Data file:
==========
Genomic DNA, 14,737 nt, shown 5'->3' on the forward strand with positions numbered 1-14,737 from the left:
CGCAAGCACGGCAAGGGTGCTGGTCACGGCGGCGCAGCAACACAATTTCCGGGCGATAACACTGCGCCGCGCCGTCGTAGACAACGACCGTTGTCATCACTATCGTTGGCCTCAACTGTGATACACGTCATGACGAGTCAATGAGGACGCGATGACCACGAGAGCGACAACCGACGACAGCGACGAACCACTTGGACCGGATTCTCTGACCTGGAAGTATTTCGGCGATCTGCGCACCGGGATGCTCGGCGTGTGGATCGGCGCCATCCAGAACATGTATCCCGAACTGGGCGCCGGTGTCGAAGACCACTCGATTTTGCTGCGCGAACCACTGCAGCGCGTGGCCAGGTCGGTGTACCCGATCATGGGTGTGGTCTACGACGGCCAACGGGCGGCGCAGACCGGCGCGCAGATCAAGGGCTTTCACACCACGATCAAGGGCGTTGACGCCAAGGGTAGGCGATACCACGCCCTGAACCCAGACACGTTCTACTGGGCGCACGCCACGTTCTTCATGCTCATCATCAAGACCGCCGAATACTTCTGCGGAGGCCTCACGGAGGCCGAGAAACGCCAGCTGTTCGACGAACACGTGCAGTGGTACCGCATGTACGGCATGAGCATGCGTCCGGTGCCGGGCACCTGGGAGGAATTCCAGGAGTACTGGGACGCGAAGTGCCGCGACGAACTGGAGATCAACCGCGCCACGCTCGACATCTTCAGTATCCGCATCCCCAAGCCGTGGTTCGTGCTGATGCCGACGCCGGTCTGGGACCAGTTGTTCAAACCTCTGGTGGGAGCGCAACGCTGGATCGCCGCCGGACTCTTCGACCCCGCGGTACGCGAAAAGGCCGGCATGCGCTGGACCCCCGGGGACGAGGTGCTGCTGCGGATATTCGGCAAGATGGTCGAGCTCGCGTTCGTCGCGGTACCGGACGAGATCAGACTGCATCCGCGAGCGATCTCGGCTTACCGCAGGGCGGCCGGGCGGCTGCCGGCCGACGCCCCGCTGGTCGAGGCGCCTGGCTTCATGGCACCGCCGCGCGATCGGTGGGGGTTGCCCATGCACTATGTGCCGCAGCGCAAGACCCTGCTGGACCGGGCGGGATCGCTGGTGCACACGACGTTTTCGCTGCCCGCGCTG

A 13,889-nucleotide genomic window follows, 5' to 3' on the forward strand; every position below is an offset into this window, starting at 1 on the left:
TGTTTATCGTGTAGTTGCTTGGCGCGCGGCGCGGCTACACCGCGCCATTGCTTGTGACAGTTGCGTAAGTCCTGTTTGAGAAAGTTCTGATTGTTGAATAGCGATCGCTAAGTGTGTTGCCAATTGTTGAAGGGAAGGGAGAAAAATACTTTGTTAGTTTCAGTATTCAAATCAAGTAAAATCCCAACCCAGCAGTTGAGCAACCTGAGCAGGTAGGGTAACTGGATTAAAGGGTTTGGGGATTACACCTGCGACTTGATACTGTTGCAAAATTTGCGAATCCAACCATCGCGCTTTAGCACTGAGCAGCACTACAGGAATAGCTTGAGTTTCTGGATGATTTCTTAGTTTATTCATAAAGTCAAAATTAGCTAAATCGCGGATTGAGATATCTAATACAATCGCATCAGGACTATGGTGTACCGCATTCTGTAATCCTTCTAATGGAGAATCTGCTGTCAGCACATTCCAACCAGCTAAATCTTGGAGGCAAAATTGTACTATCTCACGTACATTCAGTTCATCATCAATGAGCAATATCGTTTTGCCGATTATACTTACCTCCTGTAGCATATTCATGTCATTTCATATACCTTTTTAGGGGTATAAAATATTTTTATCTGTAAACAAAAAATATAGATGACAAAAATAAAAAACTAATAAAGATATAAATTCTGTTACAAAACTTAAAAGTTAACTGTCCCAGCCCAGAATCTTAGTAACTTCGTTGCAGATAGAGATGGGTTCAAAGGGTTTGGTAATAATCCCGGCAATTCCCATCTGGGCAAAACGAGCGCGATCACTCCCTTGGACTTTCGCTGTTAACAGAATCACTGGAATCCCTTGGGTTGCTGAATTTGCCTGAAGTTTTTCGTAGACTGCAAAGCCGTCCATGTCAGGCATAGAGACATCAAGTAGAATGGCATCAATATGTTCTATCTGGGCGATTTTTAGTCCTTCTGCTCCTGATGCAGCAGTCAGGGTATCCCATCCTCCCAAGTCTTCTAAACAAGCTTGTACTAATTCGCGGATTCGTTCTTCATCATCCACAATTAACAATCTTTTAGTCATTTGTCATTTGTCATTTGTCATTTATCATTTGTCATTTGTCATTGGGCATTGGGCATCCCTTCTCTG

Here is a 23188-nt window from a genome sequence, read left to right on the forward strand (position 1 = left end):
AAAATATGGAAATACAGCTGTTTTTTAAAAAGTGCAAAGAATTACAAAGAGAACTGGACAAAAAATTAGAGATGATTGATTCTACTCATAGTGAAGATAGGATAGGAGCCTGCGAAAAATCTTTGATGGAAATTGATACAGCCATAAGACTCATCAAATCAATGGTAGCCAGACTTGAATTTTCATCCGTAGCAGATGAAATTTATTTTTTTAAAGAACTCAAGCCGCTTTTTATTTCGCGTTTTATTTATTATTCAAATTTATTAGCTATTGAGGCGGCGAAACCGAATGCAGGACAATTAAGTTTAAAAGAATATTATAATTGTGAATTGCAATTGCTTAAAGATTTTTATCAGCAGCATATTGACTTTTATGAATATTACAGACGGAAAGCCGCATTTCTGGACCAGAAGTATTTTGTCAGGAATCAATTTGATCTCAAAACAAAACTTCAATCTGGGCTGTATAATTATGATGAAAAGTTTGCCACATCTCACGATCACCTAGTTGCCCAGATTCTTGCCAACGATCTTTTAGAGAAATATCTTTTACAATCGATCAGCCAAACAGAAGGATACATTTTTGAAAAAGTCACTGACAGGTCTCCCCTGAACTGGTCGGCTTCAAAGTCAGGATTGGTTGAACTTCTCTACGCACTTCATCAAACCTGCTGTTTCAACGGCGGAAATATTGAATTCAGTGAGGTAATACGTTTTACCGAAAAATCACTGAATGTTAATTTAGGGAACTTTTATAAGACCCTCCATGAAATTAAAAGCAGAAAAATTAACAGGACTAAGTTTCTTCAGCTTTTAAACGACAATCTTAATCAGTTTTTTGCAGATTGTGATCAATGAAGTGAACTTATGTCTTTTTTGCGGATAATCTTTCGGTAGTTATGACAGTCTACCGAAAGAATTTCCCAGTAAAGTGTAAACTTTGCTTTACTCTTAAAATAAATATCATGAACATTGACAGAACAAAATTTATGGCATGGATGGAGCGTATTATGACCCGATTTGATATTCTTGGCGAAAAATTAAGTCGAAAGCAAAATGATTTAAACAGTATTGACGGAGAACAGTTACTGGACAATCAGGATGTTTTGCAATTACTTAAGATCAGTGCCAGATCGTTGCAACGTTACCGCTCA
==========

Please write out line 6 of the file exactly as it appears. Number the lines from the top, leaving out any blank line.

AAAATATGGAAATACAGCTGTTTTTTAAAAAGTGCAAAGAATTACAAAGAGAACTGGACAAAAAATTAGAGATGATTGATTCTACTCATAGTGAAGATAGGATAGGAGCCTGCGAAAAATCTTTGATGGAAATTGATACAGCCATAAGACTCATCAAATCAATGGTAGCCAGACTTGAATTTTCATCCGTAGCAGATGAAATTTATTTTTTTAAAGAACTCAAGCCGCTTTTTATTTCGCGTTTTATTTATTATTCAAATTTATTAGCTATTGAGGCGGCGAAACCGAATGCAGGACAATTAAGTTTAAAAGAATATTATAATTGTGAATTGCAATTGCTTAAAGATTTTTATCAGCAGCATATTGACTTTTATGAATATTACAGACGGAAAGCCGCATTTCTGGACCAGAAGTATTTTGTCAGGAATCAATTTGATCTCAAAACAAAACTTCAATCTGGGCTGTATAATTATGATGAAAAGTTTGCCACATCTCACGATCACCTAGTTGCCCAGATTCTTGCCAACGATCTTTTAGAGAAATATCTTTTACAATCGATCAGCCAAACAGAAGGATACATTTTTGAAAAAGTCACTGACAGGTCTCCCCTGAACTGGTCGGCTTCAAAGTCAGGATTGGTTGAACTTCTCTACGCACTTCATCAAACCTGCTGTTTCAACGGCGGAAATATTGAATTCAGTGAGGTAATACGTTTTACCGAAAAATCACTGAATGTTAATTTAGGGAACTTTTATAAGACCCTCCATGAAATTAAAAGCAGAAAAATTAACAGGACTAAGTTTCTTCAGCTTTTAAACGACAATCTTAATCAGTTTTTTGCAGATTGTGATCAATGAAGTGAACTTATGTCTTTTTTGCGGATAATCTTTCGGTAGTTATGACAGTCTACCGAAAGAATTTCCCAGTAAAGTGTAAACTTTGCTTTACTCTTAAAATAAATATCATGAACATTGACAGAACAAAATTTATGGCATGGATGGAGCGTATTATGACCCGATTTGATATTCTTGGCGAAAAATTAAGTCGAAAGCAAAATGATTTAAACAGTATTGACGGAGAACAGTTACTGGACAATCAGGATGTTTTGCAATTACTTAAGATCAGTGCCAGATCGTTGCAACGTTACCGCTCA